Mountain Views News, Combined Edition Saturday, August 15, 2020

MVNews this week:  Page 13



Talking About The Things That Really Bother Us

Mountain View News Saturday, August 15, 2020 

EDITORS NOTE: If you are living in America here and now, these are extradinarily difficult times. It is as though every single thing that could possibly challenge us and our beliefs, 
regardless of who you are, is demanding attention. Right now. Regardless of your race, gender, political beliefs, religion, or national origin, everyone is talking about everything that 
is or has turned their lives upside down. Our faith in our Democracy is faltering. We are being divided because of our religious and political beliefs; we are in denial about the lack of 
respect we show for each other and how little concern we have over the plight of those who are different than we are. Add to that, we are all struggling with COVID-19 which has made 
us deal with a previously incomprehensible situation over which we have no control! Yes, there is much that we want to talk about.

Every single day, The Mountain Views News hears from readers who have something to say. Whether it is our nation's state of political affairs, schools opening during a pandemic and 
what is the right or wrong things to do; the demand for social justice, the name it and we hear from you. Why not share your conversations with others?

To that end, I have decided to run a special 'Letter To The Editor' section called "Conversations" where people can share their thoughts and/or experiences. We have a lot to learn from 
each other and we may find that we are really more alike than different. So, get on your computer, and send us what's on your mind. WARNING: Don't be mean spirited. No personal 
attacks. It's ok to be angry, but tell us why. Disagreement is fine and welcome, but this is a segment dedicated to having civilized 'conversations' about what concerns you as it relates to 
this country's current state of affairs. Share your experiences and feelings. We'd like to know. Maybe you can help us all out.

All submissions must be in electronic text format. No pdf's please. Submissions can remain anonymous if requested. Email your 'conversation' to: 

Susan Henderson, Publisher/Editor


Part 3 0f 3 by Stuart Tolchin

So how did Mississippi impact my life? 
Perhaps I gained a perspective from realizing 
the importance of unity and religious 
support. Maybe I was put in touch with 
my white privilege and realized the stress 
of threatening racial violence—maybe- yes, 
a little. I did appreciate the importance of 
communication between family members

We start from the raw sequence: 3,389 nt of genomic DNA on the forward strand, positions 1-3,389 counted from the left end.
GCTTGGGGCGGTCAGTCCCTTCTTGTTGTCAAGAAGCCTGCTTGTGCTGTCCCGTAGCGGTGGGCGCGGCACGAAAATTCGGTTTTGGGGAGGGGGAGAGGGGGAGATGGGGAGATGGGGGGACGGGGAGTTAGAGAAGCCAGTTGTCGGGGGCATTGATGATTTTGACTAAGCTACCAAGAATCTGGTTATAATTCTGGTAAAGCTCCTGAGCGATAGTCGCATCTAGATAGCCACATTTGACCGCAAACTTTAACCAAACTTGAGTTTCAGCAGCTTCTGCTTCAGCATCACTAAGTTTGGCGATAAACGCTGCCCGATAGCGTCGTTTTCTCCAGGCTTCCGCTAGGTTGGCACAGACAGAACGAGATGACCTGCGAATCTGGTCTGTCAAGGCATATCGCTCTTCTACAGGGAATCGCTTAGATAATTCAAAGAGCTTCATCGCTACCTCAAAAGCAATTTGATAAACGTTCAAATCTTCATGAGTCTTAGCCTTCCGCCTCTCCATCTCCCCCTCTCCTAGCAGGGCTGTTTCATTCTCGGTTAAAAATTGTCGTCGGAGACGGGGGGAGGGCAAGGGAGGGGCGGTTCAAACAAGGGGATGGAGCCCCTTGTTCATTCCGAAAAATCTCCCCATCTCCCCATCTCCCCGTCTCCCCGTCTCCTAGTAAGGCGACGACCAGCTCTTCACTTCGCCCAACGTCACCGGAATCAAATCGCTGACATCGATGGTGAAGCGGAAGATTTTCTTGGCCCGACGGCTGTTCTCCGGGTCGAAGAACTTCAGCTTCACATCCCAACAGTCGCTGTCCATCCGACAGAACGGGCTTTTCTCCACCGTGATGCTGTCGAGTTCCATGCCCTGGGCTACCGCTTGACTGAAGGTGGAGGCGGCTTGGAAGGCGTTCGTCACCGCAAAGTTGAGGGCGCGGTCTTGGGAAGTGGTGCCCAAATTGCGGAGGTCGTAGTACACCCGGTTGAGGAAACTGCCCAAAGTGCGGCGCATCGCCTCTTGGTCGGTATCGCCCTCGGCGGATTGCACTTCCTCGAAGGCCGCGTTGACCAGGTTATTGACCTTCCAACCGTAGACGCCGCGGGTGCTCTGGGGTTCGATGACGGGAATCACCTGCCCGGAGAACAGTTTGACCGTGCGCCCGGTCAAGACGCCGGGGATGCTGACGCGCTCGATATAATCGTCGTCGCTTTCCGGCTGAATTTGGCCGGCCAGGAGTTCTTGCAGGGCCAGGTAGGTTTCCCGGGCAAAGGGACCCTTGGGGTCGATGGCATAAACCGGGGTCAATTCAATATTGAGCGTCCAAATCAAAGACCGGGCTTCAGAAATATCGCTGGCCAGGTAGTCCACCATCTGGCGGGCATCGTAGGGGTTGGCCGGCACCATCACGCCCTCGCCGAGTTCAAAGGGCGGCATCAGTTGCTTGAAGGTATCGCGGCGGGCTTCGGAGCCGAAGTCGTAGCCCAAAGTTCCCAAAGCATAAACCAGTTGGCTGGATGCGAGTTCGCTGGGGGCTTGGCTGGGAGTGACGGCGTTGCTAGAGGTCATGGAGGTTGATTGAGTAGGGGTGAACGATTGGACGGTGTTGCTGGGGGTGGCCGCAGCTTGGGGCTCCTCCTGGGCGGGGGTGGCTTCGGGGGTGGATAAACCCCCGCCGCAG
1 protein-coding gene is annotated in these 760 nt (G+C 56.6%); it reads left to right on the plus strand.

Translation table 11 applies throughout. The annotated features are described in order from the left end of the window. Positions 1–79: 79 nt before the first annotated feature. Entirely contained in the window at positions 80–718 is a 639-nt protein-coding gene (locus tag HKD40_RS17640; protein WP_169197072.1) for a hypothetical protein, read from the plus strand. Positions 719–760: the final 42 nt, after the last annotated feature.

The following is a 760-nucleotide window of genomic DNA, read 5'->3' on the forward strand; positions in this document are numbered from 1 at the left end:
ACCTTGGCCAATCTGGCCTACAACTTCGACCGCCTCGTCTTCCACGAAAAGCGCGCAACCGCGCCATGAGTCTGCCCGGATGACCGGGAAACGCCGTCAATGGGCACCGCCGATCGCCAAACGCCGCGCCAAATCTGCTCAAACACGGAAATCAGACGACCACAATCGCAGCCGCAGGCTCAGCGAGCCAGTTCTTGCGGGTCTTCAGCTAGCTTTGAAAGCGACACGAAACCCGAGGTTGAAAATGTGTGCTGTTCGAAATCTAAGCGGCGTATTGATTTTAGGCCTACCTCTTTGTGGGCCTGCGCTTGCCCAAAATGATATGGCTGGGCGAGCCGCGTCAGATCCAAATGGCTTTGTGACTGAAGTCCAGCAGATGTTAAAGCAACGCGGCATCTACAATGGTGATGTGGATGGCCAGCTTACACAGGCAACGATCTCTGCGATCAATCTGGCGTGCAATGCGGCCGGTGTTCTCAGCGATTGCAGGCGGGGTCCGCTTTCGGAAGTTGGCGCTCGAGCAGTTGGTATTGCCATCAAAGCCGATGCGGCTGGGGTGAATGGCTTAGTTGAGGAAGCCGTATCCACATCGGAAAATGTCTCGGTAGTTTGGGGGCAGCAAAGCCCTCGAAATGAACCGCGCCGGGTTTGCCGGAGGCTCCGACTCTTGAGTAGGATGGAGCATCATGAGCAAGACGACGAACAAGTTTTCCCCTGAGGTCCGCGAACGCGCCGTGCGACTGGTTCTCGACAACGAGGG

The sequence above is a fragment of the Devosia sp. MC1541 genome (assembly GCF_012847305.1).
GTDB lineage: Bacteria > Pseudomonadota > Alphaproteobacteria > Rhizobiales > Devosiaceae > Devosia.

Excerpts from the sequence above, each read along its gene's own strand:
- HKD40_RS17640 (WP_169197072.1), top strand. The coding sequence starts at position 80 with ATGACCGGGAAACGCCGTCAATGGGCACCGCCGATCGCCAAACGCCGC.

and the importance of listening and 
understanding. I did help to bring at least 
one of the Mississippi kids to UCLA to 
participate in the Upward Bound Program 
and he did very well. He ended up going up 
to Palo Alto and became a member of the 
School Board.

What did I gain from the visit? 

Prior to going I was well aware of the violence 
involving Civil Rights workers. I knew and 
yet was absolutely eager to go. It was my 
chance to actually get off the sidelines and 
get into the game. I was obsessively certain 
that I was soon to be drafted and sent to 
some far-away place to be killed fighting a 
senseless war in Viet Nam. I decided that 
if I was going to be killed it might as well 
be as a part of a struggle I believed in. My 
expectations about Grenada Mississippi was 
that under the remnant of Jim Crow Laws life 
for Black People in Grenada would be easily 
observable as intolerable. And I could help.

When I finally arrived I realized that my 
expectations were totally wrong. The place 
was beautiful. I heard moving speeches 
about the importance of non-violence. I was 
surrounded by Black High School Students 
who taught me their secret handshakes. 
There was a unity, a solidarity of purpose, 
experienced and inspirational leaders, and 
I was working with Martin Luther King’s 

I learned about the importance of 
maintaining an economic boycott of White 
stores and was asked to participate in 
the scheduled Mass Marches. I spoke to 
parents concerned about the welfare of their 
children and honestly shared their concern 
but emphasized that change was coming and 
that their children were a part of that change 
which had attracted the whole world’s notice. 
I was now a member of a team and was proud 
of it. I think the first thing I realized upon 
getting home and dealing with Law School 
was how much fun it was to do something 
important. I began volunteering for the 
Lawyer’s Guild and figured a way to avoid 
being drafted and helped hundreds of others.

After passing the bar, I had become friends 
with an older distinguished Black lawyer. 
One day we were late getting back to court. I 
said “We gotta run” and began to jog. He said 
“Black Man don’t run on city streets.” And 
it hit me. This was the late 1970’s and still, 
no matter his achievements, a Black person 
lived within limitations and restrictions not 
appreciated by a naïve White guy.

I became aware of what I had missed learning 
in Mississippi. Although it had seemed 
beautiful to me there was always a limitation 
of opportunity. One could only rise so high. 
To young people, particularly, this lack of 
opportunity was intolerable. I am very aware 
that these hopes have remained largely 
unfulfilled. Still I want to believe that change 
is coming if we can ever survive all of our 
other problems. The presence of a woman of 
color and her Jewish husband will be a great 
victory for My Team. Yes, I was very blind in 
Mississippi and did not recognize what was 
right in front of my face. I was blind but now 
can see and if I can see it there is great reason 
to believe that our new Federal Leaders will 
do what is necessary to end this intolerable 
inequality and create a system of which all of 
us, all of us can be proud. Hooray for Mamala 
Kamala and Doug. 

Dear readers, 
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